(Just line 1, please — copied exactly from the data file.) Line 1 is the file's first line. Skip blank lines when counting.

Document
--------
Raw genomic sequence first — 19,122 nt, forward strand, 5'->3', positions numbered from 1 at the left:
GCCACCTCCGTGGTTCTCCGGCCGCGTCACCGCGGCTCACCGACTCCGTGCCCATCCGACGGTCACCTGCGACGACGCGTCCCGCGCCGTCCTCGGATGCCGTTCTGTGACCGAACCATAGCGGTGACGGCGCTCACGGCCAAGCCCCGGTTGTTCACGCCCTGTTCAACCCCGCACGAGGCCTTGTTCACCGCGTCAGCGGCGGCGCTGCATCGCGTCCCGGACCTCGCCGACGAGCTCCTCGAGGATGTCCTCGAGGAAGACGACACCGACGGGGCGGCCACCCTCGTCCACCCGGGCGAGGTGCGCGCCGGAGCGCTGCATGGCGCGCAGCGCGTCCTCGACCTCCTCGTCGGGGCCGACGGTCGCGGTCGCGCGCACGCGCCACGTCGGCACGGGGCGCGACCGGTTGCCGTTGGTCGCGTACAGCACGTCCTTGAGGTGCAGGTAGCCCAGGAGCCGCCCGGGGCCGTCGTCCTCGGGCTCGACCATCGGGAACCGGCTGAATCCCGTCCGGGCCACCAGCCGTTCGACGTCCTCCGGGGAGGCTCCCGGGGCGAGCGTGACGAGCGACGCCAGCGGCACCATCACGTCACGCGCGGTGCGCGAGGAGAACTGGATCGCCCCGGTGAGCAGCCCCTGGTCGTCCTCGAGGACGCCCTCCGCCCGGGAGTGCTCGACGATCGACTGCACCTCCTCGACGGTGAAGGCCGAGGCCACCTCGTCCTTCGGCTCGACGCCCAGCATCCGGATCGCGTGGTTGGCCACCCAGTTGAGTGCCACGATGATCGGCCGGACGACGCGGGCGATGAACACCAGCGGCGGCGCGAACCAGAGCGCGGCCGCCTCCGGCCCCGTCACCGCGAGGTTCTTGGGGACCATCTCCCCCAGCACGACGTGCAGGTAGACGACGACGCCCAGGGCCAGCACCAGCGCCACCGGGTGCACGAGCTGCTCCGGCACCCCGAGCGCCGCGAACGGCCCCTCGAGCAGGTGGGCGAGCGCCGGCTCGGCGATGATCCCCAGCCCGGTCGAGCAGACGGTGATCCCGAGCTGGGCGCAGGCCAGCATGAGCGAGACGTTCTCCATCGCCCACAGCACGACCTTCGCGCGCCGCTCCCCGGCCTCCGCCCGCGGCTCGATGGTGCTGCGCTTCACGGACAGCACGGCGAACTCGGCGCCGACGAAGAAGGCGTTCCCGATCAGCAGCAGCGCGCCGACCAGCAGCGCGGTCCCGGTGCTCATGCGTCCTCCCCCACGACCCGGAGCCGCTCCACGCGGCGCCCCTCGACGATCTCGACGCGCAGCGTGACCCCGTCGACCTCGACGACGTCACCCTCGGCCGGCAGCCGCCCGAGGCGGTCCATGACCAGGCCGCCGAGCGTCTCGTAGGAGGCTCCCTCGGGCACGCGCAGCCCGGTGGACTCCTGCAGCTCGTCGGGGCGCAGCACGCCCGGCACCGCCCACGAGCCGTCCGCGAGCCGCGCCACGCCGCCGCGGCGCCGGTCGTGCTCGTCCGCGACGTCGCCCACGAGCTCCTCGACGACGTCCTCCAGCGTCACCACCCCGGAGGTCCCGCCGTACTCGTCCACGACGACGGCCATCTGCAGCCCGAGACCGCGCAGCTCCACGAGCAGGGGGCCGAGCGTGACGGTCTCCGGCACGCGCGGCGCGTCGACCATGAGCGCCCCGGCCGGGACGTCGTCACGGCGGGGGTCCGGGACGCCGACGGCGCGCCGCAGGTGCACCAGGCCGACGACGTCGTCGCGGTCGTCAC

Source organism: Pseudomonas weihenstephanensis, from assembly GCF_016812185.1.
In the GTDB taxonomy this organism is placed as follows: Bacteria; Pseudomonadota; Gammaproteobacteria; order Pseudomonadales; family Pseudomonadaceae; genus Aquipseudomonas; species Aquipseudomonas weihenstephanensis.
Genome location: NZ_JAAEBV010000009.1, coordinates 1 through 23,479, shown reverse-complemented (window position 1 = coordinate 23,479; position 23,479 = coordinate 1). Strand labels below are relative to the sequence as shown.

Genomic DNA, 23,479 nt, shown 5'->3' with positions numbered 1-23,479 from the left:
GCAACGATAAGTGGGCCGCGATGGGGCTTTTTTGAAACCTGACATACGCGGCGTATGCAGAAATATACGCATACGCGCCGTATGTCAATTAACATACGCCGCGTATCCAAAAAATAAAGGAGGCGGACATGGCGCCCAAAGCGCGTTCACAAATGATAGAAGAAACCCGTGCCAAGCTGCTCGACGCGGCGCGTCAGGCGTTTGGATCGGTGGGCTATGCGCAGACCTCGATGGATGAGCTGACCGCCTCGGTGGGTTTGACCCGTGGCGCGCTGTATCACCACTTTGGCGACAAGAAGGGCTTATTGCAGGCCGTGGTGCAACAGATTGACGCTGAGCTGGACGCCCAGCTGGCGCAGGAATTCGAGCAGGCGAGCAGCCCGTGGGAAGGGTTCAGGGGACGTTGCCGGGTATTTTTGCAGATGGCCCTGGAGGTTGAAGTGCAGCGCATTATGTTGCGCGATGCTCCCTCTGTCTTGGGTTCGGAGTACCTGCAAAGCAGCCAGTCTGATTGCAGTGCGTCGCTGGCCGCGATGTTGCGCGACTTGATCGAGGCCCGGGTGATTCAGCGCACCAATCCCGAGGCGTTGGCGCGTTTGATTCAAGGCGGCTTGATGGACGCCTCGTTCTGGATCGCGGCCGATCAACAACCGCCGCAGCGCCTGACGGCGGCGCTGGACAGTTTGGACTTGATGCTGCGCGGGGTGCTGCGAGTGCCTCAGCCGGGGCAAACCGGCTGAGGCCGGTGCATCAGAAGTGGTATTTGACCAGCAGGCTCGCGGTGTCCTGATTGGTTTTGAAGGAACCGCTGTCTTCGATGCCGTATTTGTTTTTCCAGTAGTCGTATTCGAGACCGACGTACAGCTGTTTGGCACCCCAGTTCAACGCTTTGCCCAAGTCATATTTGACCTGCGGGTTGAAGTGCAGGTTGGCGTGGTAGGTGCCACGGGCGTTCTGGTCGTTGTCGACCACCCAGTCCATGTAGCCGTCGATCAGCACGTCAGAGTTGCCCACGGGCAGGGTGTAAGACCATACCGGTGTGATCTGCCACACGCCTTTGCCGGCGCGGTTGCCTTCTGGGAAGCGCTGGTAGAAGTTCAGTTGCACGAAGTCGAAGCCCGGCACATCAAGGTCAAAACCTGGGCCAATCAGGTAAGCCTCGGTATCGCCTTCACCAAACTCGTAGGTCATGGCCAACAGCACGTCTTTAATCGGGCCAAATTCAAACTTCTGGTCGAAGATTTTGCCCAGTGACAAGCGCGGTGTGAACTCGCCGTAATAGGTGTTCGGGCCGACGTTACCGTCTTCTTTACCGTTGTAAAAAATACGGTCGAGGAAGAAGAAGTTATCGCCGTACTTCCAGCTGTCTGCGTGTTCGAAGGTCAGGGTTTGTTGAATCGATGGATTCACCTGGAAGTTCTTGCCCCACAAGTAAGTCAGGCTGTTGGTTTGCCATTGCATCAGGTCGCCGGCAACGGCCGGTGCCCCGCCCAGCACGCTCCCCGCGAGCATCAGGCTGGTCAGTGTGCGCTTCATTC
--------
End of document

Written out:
Raw genomic sequence first — 19,122 nt, forward strand, 5'->3', positions numbered from 1 at the left: